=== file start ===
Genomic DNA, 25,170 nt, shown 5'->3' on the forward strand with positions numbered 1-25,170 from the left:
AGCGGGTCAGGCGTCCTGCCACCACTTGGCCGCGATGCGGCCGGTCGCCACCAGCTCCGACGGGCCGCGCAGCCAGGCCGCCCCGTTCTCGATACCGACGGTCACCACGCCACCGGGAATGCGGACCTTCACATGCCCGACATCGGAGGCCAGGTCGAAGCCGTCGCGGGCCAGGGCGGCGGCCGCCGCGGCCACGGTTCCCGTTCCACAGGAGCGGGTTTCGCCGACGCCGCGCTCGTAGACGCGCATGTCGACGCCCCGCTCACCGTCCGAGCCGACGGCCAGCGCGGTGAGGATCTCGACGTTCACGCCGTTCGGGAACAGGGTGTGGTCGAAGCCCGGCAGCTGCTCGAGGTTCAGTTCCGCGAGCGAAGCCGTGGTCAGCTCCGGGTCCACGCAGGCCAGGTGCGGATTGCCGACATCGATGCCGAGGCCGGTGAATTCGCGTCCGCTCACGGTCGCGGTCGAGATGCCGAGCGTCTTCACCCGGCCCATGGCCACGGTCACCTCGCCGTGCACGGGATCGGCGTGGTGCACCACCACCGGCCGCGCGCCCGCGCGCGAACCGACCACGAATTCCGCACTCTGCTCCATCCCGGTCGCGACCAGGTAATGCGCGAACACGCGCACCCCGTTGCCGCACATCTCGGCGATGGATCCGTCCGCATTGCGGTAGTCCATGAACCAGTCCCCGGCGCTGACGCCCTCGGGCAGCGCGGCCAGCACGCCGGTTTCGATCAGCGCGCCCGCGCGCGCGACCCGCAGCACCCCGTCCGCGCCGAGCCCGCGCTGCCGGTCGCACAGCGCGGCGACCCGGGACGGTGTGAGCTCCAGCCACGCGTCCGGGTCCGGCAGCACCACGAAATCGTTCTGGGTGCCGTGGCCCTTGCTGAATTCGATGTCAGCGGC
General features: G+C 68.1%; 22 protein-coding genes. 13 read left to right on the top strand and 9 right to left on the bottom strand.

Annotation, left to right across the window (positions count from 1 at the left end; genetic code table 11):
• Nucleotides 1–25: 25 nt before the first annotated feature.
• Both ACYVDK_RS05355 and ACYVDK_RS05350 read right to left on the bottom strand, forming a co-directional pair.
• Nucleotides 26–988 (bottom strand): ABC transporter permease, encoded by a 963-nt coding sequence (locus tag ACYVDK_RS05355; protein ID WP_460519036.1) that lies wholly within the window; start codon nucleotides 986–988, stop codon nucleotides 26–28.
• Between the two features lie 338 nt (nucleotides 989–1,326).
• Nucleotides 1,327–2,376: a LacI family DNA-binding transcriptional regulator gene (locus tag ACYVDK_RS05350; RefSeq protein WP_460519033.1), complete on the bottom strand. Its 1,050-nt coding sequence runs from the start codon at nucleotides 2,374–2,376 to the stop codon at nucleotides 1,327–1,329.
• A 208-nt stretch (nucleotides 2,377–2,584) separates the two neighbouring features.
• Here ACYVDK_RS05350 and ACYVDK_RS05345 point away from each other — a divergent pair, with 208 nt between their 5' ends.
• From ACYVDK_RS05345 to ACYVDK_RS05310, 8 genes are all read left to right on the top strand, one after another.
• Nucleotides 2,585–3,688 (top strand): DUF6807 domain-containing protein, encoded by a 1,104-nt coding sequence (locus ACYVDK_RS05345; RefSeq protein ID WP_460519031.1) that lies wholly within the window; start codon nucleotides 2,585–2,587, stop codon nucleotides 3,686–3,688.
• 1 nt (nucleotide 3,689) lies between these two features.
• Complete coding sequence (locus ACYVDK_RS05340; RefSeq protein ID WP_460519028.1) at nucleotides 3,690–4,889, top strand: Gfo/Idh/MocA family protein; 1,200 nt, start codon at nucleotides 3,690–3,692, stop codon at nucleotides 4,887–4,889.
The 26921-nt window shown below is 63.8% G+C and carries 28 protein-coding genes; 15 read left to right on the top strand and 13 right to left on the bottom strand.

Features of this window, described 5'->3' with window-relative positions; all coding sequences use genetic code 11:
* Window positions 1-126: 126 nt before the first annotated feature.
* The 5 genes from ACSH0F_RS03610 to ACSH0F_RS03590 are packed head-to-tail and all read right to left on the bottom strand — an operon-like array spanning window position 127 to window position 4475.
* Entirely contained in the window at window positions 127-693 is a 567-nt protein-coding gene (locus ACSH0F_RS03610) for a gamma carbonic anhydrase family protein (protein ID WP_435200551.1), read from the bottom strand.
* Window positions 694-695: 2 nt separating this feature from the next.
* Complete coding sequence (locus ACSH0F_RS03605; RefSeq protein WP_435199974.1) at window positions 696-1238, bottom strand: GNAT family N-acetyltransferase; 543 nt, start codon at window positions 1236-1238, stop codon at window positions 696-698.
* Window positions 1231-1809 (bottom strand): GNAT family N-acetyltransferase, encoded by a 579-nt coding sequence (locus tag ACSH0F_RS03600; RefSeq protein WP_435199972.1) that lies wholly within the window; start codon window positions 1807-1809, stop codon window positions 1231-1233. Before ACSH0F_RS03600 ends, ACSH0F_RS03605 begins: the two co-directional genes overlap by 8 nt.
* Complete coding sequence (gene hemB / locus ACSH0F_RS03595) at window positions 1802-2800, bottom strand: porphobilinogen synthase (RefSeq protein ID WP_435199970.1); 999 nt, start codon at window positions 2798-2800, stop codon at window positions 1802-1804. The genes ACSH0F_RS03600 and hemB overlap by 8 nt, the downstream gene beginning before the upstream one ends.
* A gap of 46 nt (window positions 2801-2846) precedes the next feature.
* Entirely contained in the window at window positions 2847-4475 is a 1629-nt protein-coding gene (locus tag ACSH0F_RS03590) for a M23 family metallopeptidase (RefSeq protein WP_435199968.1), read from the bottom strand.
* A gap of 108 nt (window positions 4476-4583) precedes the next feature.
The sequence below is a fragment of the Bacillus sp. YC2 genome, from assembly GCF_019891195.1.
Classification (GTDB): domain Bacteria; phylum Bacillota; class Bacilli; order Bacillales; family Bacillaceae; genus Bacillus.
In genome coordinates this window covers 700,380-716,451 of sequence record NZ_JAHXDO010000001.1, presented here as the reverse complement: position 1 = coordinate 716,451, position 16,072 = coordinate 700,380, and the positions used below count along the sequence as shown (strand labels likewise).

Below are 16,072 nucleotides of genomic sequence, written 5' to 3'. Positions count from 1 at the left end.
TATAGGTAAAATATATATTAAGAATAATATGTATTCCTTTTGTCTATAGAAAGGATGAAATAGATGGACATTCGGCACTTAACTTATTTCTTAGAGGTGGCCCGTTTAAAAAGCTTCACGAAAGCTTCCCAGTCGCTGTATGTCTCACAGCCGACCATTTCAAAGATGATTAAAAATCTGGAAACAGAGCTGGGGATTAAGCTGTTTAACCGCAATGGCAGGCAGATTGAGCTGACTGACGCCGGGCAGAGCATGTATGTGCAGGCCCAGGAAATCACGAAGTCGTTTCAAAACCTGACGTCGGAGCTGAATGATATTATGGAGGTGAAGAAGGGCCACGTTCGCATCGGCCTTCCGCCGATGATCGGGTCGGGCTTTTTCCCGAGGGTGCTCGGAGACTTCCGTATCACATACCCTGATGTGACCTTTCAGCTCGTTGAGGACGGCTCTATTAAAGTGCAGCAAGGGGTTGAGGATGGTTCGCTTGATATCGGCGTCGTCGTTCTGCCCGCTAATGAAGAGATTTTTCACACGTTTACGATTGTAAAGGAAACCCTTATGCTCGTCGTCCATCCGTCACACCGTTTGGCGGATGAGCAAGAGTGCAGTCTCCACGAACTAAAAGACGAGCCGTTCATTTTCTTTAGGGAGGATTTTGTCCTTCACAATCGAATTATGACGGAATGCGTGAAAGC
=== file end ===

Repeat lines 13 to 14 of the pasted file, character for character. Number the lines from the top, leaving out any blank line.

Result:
• Nucleotides 2,585–3,688 (top strand): DUF6807 domain-containing protein, encoded by a 1,104-nt coding sequence (locus ACYVDK_RS05345; RefSeq protein ID WP_460519031.1) that lies wholly within the window; start codon nucleotides 2,585–2,587, stop codon nucleotides 3,686–3,688.
• 1 nt (nucleotide 3,689) lies between these two features.